{¶ 23} Appellant filed a complaint in mandamus in the court of appeals requesting a determination that his employment contract superseded the provisions of R.C. 4123.56(C).  Alternatively, appellant sought a declaration that the statute was unconstitutional.   The court of appeals concluded that appellant had an adequate remedy of law by way of a declaratory judgment action.   A writ was accordingly denied.

{¶ 24} The appellant then appealed the case to the Ohio Supreme Court, which affirmed the decision of the appellate court, stating that the controversy did not invoke the subject matter that is specifically encompassed by mandamus, i.e. “extent of disability” claims.   The court referenced both R.C. 4123.512(A) and its prior decision, Afrates v. Lorain (1992), 63 Ohio St.3d 22, 584 N.E.2d 1175, explaining:

{¶ 25} “This action does not challenge a determination concerning the numeric percentage of appellant's disability or a determination concerning the permanency of appellant's injury.   To the contrary, none of the parties alleges that the award incorrectly reflects appellant's degree of disability.   Instead, appellant seeks a determination of his rights under his contract of employment vis-à-vis R.C. 4123.56(C).  Alternatively, he seeks a declaration of the statute's constitutionality or unconstitutionality.   We agree with the court of appeals that these are issues that are well suited to an action in declaratory judgment.”  McCullough, 94 Ohio St.3d at 159, 761 N.E.2d 24.

 {¶ 26} In contrast, the Ohio Supreme Court in State ex rel. St. Francis-St. George Hosp. v. Indus. Comm. (1994), 70 Ohio St.3d 498, 639 N.E.2d 452, held that a claim challenging an impaired-earning-capacity award would be more appropriate for a writ of mandamus.   The court determined that the issue was actually an extent-of-disability question that would be the proper subject of mandamus rather than declaratory judgment.   The court rejected the claimant's assertion that declaratory judgment was an adequate remedy at law, distinguishing the case upon which claimant relied, State ex rel. Marks v. Indus. Comm. (1992), 63 Ohio St.3d 184, 586 N.E.2d 109, explaining:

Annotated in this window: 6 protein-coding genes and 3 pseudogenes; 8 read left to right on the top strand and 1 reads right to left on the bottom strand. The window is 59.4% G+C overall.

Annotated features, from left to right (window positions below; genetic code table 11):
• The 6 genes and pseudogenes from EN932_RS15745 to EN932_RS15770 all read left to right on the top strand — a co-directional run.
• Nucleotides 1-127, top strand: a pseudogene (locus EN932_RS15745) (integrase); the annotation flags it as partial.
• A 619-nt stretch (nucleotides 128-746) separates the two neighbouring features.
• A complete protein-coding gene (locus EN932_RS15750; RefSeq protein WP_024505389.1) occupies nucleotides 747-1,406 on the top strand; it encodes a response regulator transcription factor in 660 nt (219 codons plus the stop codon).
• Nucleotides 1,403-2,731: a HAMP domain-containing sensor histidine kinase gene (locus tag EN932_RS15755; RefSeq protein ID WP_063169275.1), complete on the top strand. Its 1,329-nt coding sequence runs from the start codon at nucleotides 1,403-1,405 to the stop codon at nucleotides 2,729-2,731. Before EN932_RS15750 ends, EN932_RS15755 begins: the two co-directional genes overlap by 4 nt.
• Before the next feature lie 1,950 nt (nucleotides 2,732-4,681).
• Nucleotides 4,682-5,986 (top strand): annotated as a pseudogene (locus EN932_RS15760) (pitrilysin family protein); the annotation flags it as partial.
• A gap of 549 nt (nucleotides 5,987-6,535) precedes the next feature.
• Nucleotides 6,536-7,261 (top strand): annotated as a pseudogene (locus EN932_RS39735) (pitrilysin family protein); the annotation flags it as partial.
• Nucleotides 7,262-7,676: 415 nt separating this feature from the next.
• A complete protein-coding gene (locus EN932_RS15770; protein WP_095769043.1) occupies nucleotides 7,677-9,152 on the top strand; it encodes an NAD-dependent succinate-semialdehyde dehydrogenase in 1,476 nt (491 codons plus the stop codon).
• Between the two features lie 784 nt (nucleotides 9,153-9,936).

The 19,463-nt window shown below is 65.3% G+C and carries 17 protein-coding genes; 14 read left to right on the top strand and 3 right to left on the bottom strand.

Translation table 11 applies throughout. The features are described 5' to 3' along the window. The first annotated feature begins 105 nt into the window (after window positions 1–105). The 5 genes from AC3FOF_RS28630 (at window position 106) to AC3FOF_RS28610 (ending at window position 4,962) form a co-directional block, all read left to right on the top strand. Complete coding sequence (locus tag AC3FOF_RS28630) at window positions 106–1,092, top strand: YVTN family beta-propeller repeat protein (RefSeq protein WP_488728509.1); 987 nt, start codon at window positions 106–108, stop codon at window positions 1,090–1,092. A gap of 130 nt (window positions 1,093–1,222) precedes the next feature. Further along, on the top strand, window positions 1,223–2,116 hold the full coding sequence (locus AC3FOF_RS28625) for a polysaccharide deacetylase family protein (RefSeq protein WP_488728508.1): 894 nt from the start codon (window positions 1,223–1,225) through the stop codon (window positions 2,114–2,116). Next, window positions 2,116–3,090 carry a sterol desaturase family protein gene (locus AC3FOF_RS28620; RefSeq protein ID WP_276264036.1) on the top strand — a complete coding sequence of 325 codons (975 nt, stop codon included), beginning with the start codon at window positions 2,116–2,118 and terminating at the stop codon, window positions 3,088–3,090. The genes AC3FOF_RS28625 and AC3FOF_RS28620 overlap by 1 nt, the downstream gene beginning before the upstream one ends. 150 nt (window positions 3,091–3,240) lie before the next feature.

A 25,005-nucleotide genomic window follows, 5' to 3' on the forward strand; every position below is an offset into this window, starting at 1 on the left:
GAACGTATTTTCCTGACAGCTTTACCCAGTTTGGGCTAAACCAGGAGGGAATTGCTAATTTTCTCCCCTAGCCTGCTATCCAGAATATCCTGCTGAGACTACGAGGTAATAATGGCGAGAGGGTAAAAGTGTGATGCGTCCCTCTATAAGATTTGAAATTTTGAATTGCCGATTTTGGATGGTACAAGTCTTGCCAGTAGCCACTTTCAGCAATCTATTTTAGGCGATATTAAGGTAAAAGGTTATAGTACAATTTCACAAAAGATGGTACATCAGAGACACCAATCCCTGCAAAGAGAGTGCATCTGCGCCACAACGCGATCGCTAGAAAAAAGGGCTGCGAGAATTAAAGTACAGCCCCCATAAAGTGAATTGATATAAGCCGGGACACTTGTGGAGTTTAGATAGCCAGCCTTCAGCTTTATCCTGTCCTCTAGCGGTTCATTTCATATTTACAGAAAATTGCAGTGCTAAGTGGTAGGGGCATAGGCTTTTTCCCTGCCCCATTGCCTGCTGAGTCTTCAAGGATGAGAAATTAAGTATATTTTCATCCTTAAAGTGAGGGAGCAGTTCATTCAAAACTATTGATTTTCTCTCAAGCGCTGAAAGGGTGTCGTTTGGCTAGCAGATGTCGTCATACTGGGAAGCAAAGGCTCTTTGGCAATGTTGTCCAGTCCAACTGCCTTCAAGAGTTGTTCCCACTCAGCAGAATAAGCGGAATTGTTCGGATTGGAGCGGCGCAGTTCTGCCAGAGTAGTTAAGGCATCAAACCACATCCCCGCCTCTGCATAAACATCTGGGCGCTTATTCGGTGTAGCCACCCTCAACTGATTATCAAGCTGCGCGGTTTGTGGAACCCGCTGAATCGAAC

{¶ 27} “In Marks, the claimant's initial allowance was denied by the district hearing officer, granted by the regional board and denied by staff hearing officers.   The claimant then properly appealed to common pleas court.

{¶ 28} “During the appeal's pendency, the claimant sought compensation and benefits for the period between the regional board's allowance and the staff hearing officer's denial.   The commission held claimant's request in abeyance pending the outcome of her appeal.   Claimant then went forward in mandamus to compel compensation and benefits.

{¶ 29} “Anchoring claimant's request was former R.C. 4123.515, which provided:

{¶ 30} “ ‘[W]here the regional board rules in favor of the claimant, compensation and benefits shall be paid * * * whether or not further appeal is taken.’

{¶ 31} “We declined to address claimant's rights under R.C. 4123.515, finding declaratory judgment to be the appropriate vehicle for relief.   Resolution here, however, does not hinge on a declaration of statutory rights under either R.C. 4123.57(A) or R.C. 4123.56, since no one contests the impropriety of concurrent compensation for temporary total disability and impaired earning capacity for the same condition.   Instead, the parties disagree as to whether the same condition is indeed involved in both claims.   Statutory analysis will, accordingly, be of no assistance, negating the utility of a declaratory judgment action.”  State ex rel. St. Francis-St. George Hosp., 70 Ohio St.3d at 501, 639 N.E.2d 452.

 {¶ 32} Similarly here, Forester did not call into question the Industrial Commission's interpretation of the law.   Instead, Forester merely challenged the factual determination that Baker has not reached MMI.   In other words, Forester has challenged the extent of Baker's disability, the subject of a writ of mandamus.   Accordingly, we find that the trial court properly dismissed Forester's complaint for declaratory judgment.   Forester's second assignment of error is meritless.

 {¶ 33} As Forester's assignments of error are meritless, the judgment of the trial court is affirmed.

Judgment affirmed.

DeGENARO, Judge.

WAITE, P.J., and GENE DONOFRIO, J., concur.

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Docket No: No. 02 JE 38.

Decided: July 08, 2003

Court: Court of Appeals of Ohio,Seventh District, Jefferson County.